# Increasing and Decreasing Functions

Differentiation can be used to identify increasing and decreasing functions. The intervals where a function is either increasing or decreasing can then be used to sketch the curve of a derivative. Recall that upward sloping straight lines have a positive gradient whereas downward sloping straight lines have a negative gradient. The same applies to curves. Gradients on a curve are always changing but an upward sloping curve has a positive gradient and a downward sloping curve has a negative gradient.

Recall the graph of $y=x^2$. You will notice that for positive $x$, the graph has a positive gradient; for negative $x$ the graph has a negative gradient; and for $x=0$ the gradient is 0.

This can be seen from the gradient function $\frac{dy}{dx}=2x$. Find out more about differentiating. $2x$ is positive when $x$ is positive, negative when $x$ is negative and 0 when $x$ is 0.

Now consider a slightly more complicated example of the cubic $y=x(x-3)^2$. Click here to see how to sketch cubics. Firstly, it can be seen from the graph that for $x<1$ the graph is increasing. At $x=1$, there is a stationary point where the gradient is 0. Next, for $x$ between 1 and 3, the graph is decreasing. There is another stationary point at $x=3$. Then the curve increases again. We can say that the cubic is a strictly increasing function on $x<1$ or $x>3$ and a strictly decreasing function on $x>3$. Note that the inequalities are strict.

**The function $f(x)$ is increasing on the interval $[a,b]$ if $f'(x)\geq 0$ for all x on $[a,b]$. Additionally, $f(x)$ is strictly increasing if the inequality is strict.****The function $f(x)$ is decreasing on the interval $[a,b]$ if $f'(x)\leq 0$ for all x on $[a,b]$. Additionally, $f(x)$ is strictly decreasing if the inequality is strict****.**

See Examples 1 and 2.

## Sketching Derivatives

Consider again the graph of $y=x^2$ and its derivative $\frac{dy}{dx}=2x$. The gradient is twice the $x$-coordinate and, as we saw before, this is positive/negative/zero when $x$ is positive/negative/zero.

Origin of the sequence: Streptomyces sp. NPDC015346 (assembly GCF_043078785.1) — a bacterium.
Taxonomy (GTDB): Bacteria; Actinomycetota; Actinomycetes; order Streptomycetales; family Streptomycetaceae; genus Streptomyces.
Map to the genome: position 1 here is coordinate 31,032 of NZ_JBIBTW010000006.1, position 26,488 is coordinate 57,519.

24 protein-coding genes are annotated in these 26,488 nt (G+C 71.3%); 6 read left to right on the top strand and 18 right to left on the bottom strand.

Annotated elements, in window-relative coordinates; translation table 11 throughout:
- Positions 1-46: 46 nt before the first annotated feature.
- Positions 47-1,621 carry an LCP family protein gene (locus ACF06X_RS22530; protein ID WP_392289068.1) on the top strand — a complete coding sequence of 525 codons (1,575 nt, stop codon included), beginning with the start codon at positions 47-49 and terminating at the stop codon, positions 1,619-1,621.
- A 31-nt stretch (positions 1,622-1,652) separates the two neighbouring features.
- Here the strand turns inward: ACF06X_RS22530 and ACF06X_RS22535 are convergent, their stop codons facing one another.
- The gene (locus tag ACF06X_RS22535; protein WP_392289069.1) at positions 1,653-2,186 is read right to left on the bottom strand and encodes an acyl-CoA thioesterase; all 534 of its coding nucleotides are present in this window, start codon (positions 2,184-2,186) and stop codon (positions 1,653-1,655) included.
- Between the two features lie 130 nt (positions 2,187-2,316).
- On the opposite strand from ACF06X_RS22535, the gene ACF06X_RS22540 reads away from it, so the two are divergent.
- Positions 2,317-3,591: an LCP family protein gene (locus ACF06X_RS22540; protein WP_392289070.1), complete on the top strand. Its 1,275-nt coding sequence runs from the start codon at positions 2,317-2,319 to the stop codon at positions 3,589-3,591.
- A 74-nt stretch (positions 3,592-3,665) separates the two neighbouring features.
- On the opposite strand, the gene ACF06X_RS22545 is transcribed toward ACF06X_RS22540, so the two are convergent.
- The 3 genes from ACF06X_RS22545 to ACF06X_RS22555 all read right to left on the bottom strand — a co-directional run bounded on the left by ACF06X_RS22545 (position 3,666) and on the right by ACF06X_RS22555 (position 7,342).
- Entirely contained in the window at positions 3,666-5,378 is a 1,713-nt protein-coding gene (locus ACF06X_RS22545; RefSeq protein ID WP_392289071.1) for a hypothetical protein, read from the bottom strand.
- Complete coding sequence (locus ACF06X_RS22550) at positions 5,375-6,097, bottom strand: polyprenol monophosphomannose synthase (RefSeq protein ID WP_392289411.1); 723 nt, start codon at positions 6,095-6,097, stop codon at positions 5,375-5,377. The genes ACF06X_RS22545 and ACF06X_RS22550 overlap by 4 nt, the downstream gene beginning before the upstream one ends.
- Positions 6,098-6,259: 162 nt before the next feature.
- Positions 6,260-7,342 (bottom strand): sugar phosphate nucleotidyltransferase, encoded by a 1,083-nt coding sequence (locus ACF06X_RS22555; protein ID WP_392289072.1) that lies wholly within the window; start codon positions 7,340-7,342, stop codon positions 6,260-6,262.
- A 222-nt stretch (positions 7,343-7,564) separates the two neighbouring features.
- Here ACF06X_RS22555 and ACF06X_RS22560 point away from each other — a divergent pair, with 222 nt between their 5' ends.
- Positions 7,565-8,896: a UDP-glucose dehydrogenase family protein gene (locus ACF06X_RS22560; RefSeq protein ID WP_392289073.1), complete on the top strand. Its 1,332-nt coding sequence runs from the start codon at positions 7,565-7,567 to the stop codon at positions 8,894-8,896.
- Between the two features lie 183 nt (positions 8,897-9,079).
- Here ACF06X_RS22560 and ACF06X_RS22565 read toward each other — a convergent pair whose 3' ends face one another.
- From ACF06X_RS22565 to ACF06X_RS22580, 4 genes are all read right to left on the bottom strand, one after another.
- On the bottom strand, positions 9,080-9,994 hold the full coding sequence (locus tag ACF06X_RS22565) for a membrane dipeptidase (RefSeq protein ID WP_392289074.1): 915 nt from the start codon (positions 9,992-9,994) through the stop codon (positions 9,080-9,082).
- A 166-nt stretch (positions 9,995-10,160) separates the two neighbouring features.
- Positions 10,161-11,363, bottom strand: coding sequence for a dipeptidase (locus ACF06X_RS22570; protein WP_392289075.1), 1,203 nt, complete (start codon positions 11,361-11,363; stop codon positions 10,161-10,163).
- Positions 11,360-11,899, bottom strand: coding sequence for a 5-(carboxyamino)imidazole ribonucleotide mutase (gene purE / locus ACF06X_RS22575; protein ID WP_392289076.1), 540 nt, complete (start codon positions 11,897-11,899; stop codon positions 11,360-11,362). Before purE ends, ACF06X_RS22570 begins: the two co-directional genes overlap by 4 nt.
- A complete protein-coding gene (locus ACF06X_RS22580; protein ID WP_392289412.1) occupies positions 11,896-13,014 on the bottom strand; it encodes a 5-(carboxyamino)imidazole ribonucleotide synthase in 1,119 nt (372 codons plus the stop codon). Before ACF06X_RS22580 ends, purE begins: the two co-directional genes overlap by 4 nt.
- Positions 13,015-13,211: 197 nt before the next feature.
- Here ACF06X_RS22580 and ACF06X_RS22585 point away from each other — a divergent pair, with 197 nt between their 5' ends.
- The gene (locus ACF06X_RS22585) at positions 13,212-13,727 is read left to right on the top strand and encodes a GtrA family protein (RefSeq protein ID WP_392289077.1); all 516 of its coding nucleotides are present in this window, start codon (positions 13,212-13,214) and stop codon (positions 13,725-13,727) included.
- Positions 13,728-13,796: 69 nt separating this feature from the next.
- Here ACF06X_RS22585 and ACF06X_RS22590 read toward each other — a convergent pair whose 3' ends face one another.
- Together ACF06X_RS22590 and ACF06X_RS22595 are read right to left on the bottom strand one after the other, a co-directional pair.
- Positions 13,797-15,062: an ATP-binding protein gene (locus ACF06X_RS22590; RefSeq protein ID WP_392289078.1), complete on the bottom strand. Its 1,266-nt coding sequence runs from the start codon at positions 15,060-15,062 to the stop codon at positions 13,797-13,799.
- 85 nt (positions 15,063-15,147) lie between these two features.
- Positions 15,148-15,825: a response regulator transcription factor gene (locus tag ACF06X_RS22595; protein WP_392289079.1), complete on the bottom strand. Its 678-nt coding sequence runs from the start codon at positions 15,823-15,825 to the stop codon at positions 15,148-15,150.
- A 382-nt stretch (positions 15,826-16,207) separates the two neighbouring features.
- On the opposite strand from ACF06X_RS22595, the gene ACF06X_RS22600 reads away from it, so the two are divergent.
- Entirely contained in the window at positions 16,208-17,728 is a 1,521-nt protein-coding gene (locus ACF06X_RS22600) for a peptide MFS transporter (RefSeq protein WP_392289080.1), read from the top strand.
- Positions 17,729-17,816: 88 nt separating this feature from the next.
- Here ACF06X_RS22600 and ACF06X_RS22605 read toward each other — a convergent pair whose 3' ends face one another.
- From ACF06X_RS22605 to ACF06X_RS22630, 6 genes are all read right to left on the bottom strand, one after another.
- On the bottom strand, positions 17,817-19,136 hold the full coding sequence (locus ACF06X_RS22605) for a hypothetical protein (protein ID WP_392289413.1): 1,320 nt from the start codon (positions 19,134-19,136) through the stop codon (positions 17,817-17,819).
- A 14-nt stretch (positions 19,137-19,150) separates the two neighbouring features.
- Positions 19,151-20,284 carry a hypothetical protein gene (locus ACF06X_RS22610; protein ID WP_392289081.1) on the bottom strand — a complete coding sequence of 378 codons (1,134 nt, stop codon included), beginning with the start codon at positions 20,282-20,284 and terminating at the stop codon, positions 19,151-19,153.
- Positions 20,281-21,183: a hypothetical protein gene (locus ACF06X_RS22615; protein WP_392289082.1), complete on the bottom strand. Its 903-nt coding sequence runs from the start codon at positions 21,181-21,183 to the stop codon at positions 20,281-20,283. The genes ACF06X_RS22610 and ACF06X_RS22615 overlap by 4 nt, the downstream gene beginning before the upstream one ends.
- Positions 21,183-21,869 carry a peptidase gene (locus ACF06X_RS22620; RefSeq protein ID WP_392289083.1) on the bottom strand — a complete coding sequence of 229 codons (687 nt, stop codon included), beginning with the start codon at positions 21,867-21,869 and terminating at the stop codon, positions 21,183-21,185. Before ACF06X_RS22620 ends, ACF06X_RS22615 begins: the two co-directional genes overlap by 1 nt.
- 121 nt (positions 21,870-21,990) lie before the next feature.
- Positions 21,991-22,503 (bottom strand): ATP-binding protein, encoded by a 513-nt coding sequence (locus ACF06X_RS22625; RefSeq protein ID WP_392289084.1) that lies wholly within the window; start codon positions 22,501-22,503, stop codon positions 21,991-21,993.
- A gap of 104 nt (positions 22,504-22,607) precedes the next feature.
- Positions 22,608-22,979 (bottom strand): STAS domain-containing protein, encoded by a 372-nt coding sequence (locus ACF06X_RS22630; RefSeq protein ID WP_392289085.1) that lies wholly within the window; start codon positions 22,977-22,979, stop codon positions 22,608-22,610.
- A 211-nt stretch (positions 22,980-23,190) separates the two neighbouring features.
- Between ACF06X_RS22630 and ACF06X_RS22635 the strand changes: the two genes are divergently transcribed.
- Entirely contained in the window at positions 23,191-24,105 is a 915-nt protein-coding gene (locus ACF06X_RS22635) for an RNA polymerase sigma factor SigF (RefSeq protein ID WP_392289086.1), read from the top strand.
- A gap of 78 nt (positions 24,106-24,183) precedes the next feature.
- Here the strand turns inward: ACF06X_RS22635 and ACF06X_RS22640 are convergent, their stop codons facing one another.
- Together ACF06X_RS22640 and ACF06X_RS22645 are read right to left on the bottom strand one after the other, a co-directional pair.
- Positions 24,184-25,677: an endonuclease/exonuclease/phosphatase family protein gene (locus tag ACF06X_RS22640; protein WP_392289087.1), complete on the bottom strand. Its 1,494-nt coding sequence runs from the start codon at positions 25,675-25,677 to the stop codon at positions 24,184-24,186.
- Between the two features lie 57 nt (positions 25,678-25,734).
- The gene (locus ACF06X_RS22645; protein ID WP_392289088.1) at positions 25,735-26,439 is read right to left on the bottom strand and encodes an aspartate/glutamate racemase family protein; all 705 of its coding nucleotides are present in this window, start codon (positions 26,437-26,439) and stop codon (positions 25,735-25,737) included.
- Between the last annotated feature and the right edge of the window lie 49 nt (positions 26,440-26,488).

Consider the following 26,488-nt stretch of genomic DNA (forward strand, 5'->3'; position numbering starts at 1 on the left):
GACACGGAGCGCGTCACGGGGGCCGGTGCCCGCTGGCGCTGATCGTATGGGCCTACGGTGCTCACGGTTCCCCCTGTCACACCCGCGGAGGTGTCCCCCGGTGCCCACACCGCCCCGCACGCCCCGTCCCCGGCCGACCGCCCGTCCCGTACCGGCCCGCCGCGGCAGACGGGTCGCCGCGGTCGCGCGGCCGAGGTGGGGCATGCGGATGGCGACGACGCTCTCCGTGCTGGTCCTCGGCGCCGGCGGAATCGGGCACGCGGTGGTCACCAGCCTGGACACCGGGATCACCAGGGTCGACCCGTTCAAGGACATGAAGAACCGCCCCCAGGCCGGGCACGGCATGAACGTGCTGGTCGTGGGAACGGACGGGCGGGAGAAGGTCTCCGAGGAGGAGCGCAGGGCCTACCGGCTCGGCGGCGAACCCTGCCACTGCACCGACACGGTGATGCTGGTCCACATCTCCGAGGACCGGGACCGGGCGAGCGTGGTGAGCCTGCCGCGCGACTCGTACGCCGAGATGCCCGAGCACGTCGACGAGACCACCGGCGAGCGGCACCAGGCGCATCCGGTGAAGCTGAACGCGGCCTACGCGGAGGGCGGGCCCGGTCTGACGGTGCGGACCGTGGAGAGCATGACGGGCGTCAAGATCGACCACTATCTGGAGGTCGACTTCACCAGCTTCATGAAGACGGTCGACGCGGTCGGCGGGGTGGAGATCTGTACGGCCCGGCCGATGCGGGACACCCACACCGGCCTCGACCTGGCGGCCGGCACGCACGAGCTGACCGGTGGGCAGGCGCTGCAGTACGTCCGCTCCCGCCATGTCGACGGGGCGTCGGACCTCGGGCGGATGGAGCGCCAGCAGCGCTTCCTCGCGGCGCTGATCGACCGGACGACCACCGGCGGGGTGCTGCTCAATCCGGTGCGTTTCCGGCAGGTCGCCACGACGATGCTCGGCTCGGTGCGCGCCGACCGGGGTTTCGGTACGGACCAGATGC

Now consider again the graph of the cubic $y=x(x-3)^2$ above. We can attempt to sketch the graph of the derivative by first recognising that it should be quadratic. Then, recall that the stationary points are at $x=1$ and $x=3$ and so the derivative must cross the $x$-axis at these points. Finally, the derivative is negative for $1<x<3$, i.e. below the $x$-axis, and positive otherwise. It follows that the curve of the derivative is as seen here. This has been achieved without finding an expression for the derivative.

See Example 3.

Note that if the original curve is speed against time, for example, the derivative will show acceleration against time. See more on this or click here for a velocity curve.

## Examples of Increasing & Decreasing Functions

Find the range of values of x for which the graph of $y=x+\frac{7}{x}$ is a decreasing function.

Differentiating $y$ gives

$\frac{dy}{dx}=1-\frac{7}{x^2}$.

This is negative when

$1-\frac{7}{x^2}\leq 0$,

or when

$x^2\leq 7$.

It follows that $y$ is decreasing when $-\sqrt{7}\leq x\leq \sqrt{7}$.

Explain why $f(x)=x^3-4x^2+16x-7$ is a strictly increasing function for all $x$.

Firstly, the derivative is given by $f'(x)=3x^2-8x+16$ and we must show that this is always strictly positive. For a simple example see Example 2 in Proof by Deduction. In this example, completing the square gives $f'(x)=3\left(x^2-\frac{8}{3}x+\frac{16}{3}\right)=3\left(\left(x-\frac{4}{3}\right)^2+\frac{32}{9}\right)$

$=3\left(x-\frac{4}{3}\right)^2+\frac{32}{3}$. A square number multiplied by 3 plus a positive number will always be strictly positive. This is true for any $x$ put in and so $f'(x)> 0$ and $f(x)$ is strictly increasing for all $x$.

The diagram shows the graph of $y=\frac{e^x}{x}$. The curve is increasing for $x>1$ and decreasing for $x<1$ except at $x=0$ where there is an asymptote. Additionally, the curve has a stationary point at $(1,e)$. Using this information, sketch the graph of $\frac{dy}{dx}$.

We can see from the left on the original curve that the gradient starts at around zero and becomes very negative very quickly. Similarly, just after $x=0$, the gradient is again very negative and starts to become flatter. It follows that the derivative has an asymptote at $x=0$ and its curve lies below the $x$-axis. The stationary point at $x=1$ suggests the derivative should cross the $x$-axis here. The derivative is then positive with increasing steepness.

## Videos of Increasing & Decreasing Functions

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